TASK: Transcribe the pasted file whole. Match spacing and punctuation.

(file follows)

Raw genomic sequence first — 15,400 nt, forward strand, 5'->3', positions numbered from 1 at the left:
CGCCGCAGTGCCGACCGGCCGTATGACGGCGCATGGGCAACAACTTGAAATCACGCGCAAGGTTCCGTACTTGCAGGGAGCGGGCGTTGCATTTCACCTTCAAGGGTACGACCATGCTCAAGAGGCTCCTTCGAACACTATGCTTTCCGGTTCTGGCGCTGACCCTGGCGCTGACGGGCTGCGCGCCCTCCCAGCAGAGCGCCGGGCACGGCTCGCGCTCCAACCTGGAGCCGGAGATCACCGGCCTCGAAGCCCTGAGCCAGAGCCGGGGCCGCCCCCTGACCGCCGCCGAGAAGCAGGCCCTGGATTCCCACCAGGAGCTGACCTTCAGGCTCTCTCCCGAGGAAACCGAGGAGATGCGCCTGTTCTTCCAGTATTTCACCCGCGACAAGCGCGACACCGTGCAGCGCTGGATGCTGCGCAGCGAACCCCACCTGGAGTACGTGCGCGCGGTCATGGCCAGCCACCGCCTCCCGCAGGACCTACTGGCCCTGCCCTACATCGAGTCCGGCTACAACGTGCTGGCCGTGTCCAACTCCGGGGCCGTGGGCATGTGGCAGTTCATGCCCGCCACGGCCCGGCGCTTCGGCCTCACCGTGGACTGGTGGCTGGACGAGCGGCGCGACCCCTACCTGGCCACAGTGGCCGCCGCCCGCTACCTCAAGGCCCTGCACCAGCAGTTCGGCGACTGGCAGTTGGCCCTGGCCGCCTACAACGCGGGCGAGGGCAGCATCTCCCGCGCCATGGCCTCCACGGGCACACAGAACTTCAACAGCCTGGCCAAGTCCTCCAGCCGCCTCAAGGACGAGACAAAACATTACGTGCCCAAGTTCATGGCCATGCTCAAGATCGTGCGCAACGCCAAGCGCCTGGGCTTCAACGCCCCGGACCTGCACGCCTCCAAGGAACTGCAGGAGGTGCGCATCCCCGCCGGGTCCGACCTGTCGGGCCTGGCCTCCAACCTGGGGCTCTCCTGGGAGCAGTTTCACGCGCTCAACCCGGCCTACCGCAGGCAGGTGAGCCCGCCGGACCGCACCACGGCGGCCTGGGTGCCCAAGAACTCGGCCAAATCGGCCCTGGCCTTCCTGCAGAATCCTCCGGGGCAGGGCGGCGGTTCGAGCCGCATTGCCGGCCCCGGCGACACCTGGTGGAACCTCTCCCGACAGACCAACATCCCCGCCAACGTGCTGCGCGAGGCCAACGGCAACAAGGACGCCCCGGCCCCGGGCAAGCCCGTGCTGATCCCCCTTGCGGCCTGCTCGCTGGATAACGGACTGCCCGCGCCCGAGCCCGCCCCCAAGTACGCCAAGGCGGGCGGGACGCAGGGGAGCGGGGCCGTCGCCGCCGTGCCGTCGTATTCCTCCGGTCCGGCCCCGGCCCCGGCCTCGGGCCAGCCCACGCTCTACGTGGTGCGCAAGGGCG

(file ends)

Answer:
Raw genomic sequence first — 15,400 nt, forward strand, 5'->3', positions numbered from 1 at the left:
CGCCGCAGTGCCGACCGGCCGTATGACGGCGCATGGGCAACAACTTGAAATCACGCGCAAGGTTCCGTACTTGCAGGGAGCGGGCGTTGCATTTCACCTTCAAGGGTACGACCATGCTCAAGAGGCTCCTTCGAACACTATGCTTTCCGGTTCTGGCGCTGACCCTGGCGCTGACGGGCTGCGCGCCCTCCCAGCAGAGCGCCGGGCACGGCTCGCGCTCCAACCTGGAGCCGGAGATCACCGGCCTCGAAGCCCTGAGCCAGAGCCGGGGCCGCCCCCTGACCGCCGCCGAGAAGCAGGCCCTGGATTCCCACCAGGAGCTGACCTTCAGGCTCTCTCCCGAGGAAACCGAGGAGATGCGCCTGTTCTTCCAGTATTTCACCCGCGACAAGCGCGACACCGTGCAGCGCTGGATGCTGCGCAGCGAACCCCACCTGGAGTACGTGCGCGCGGTCATGGCCAGCCACCGCCTCCCGCAGGACCTACTGGCCCTGCCCTACATCGAGTCCGGCTACAACGTGCTGGCCGTGTCCAACTCCGGGGCCGTGGGCATGTGGCAGTTCATGCCCGCCACGGCCCGGCGCTTCGGCCTCACCGTGGACTGGTGGCTGGACGAGCGGCGCGACCCCTACCTGGCCACAGTGGCCGCCGCCCGCTACCTCAAGGCCCTGCACCAGCAGTTCGGCGACTGGCAGTTGGCCCTGGCCGCCTACAACGCGGGCGAGGGCAGCATCTCCCGCGCCATGGCCTCCACGGGCACACAGAACTTCAACAGCCTGGCCAAGTCCTCCAGCCGCCTCAAGGACGAGACAAAACATTACGTGCCCAAGTTCATGGCCATGCTCAAGATCGTGCGCAACGCCAAGCGCCTGGGCTTCAACGCCCCGGACCTGCACGCCTCCAAGGAACTGCAGGAGGTGCGCATCCCCGCCGGGTCCGACCTGTCGGGCCTGGCCTCCAACCTGGGGCTCTCCTGGGAGCAGTTTCACGCGCTCAACCCGGCCTACCGCAGGCAGGTGAGCCCGCCGGACCGCACCACGGCGGCCTGGGTGCCCAAGAACTCGGCCAAATCGGCCCTGGCCTTCCTGCAGAATCCTCCGGGGCAGGGCGGCGGTTCGAGCCGCATTGCCGGCCCCGGCGACACCTGGTGGAACCTCTCCCGACAGACCAACATCCCCGCCAACGTGCTGCGCGAGGCCAACGGCAACAAGGACGCCCCGGCCCCGGGCAAGCCCGTGCTGATCCCCCTTGCGGCCTGCTCGCTGGATAACGGACTGCCCGCGCCCGAGCCCGCCCCCAAGTACGCCAAGGCGGGCGGGACGCAGGGGAGCGGGGCCGTCGCCGCCGTGCCGTCGTATTCCTCCGGTCCGGCCCCGGCCCCGGCCTCGGGCCAGCCCACGCTCTACGTGGTGCGCAAGGGCG